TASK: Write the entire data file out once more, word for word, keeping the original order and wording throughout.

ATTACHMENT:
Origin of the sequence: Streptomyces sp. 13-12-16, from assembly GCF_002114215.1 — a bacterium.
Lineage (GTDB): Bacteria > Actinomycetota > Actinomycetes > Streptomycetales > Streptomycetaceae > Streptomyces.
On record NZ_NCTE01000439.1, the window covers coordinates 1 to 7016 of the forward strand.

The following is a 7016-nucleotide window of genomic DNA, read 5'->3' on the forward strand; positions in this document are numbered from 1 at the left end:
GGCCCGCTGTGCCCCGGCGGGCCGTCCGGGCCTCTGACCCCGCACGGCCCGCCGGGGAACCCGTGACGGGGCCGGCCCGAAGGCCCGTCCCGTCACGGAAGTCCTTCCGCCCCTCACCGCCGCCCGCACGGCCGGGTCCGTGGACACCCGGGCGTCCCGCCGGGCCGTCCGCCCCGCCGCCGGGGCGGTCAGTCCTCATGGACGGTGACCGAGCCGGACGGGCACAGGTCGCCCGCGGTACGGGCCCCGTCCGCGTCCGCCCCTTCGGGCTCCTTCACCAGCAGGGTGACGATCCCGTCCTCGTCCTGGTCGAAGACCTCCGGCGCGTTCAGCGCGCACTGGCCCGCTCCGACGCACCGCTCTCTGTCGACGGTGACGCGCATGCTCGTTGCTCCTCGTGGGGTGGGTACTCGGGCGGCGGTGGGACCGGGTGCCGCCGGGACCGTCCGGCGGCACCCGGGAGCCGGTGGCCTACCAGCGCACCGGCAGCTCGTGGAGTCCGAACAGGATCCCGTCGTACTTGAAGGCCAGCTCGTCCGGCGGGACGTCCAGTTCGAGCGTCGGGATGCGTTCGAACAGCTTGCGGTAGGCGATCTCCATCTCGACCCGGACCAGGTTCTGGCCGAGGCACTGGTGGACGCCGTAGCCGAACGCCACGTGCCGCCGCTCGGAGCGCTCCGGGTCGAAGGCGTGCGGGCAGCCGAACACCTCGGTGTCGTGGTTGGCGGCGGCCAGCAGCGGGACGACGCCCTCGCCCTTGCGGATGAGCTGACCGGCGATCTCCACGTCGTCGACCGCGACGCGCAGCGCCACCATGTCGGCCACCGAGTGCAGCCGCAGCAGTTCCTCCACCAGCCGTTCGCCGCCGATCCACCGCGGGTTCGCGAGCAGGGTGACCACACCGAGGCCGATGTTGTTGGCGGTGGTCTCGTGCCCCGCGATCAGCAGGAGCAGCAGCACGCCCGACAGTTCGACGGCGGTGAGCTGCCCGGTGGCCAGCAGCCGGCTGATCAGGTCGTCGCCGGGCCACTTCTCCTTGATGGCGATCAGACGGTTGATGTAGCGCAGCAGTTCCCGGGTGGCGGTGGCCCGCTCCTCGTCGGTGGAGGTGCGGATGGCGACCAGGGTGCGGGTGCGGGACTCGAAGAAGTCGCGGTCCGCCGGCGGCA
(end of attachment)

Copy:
Origin of the sequence: Streptomyces sp. 13-12-16, from assembly GCF_002114215.1 — a bacterium.
Lineage (GTDB): Bacteria > Actinomycetota > Actinomycetes > Streptomycetales > Streptomycetaceae > Streptomyces.
On record NZ_NCTE01000439.1, the window covers coordinates 1 to 7016 of the forward strand.

The following is a 7016-nucleotide window of genomic DNA, read 5'->3' on the forward strand; positions in this document are numbered from 1 at the left end:
GGCCCGCTGTGCCCCGGCGGGCCGTCCGGGCCTCTGACCCCGCACGGCCCGCCGGGGAACCCGTGACGGGGCCGGCCCGAAGGCCCGTCCCGTCACGGAAGTCCTTCCGCCCCTCACCGCCGCCCGCACGGCCGGGTCCGTGGACACCCGGGCGTCCCGCCGGGCCGTCCGCCCCGCCGCCGGGGCGGTCAGTCCTCATGGACGGTGACCGAGCCGGACGGGCACAGGTCGCCCGCGGTACGGGCCCCGTCCGCGTCCGCCCCTTCGGGCTCCTTCACCAGCAGGGTGACGATCCCGTCCTCGTCCTGGTCGAAGACCTCCGGCGCGTTCAGCGCGCACTGGCCCGCTCCGACGCACCGCTCTCTGTCGACGGTGACGCGCATGCTCGTTGCTCCTCGTGGGGTGGGTACTCGGGCGGCGGTGGGACCGGGTGCCGCCGGGACCGTCCGGCGGCACCCGGGAGCCGGTGGCCTACCAGCGCACCGGCAGCTCGTGGAGTCCGAACAGGATCCCGTCGTACTTGAAGGCCAGCTCGTCCGGCGGGACGTCCAGTTCGAGCGTCGGGATGCGTTCGAACAGCTTGCGGTAGGCGATCTCCATCTCGACCCGGACCAGGTTCTGGCCGAGGCACTGGTGGACGCCGTAGCCGAACGCCACGTGCCGCCGCTCGGAGCGCTCCGGGTCGAAGGCGTGCGGGCAGCCGAACACCTCGGTGTCGTGGTTGGCGGCGGCCAGCAGCGGGACGACGCCCTCGCCCTTGCGGATGAGCTGACCGGCGATCTCCACGTCGTCGACCGCGACGCGCAGCGCCACCATGTCGGCCACCGAGTGCAGCCGCAGCAGTTCCTCCACCAGCCGTTCGCCGCCGATCCACCGCGGGTTCGCGAGCAGGGTGACCACACCGAGGCCGATGTTGTTGGCGGTGGTCTCGTGCCCCGCGATCAGCAGGAGCAGCAGCACGCCCGACAGTTCGACGGCGGTGAGCTGCCCGGTGGCCAGCAGCCGGCTGATCAGGTCGTCGCCGGGCCACTTCTCCTTGATGGCGATCAGACGGTTGATGTAGCGCAGCAGTTCCCGGGTGGCGGTGGCCCGCTCCTCGTCGGTGGAGGTGCGGATGGCGACCAGGGTGCGGGTGCGGGACTCGAAGAAGTCGCGGTCCGCCGGCGGCA